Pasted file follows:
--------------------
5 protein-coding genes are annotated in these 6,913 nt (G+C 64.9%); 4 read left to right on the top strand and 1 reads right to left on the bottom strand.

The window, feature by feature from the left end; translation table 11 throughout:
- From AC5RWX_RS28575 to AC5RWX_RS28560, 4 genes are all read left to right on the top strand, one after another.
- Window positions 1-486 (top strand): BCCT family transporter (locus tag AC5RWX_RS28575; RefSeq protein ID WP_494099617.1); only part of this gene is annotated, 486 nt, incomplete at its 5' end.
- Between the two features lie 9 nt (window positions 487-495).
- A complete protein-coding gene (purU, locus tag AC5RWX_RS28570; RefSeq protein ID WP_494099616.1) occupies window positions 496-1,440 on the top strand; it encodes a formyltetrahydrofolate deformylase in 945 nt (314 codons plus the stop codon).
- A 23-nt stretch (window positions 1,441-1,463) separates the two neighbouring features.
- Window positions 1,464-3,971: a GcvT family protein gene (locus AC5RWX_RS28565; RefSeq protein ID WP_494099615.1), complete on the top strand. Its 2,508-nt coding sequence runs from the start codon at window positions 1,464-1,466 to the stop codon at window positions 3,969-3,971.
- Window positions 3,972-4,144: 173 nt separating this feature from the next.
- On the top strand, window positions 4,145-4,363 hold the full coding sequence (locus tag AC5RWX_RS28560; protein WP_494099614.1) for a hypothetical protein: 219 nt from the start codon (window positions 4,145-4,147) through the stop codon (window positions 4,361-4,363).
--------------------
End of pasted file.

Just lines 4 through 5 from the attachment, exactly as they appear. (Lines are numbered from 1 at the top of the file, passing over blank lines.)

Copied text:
- Window positions 1-486 (top strand): BCCT family transporter (locus tag AC5RWX_RS28575; RefSeq protein ID WP_494099617.1); only part of this gene is annotated, 486 nt, incomplete at its 5' end.
- Between the two features lie 9 nt (window positions 487-495).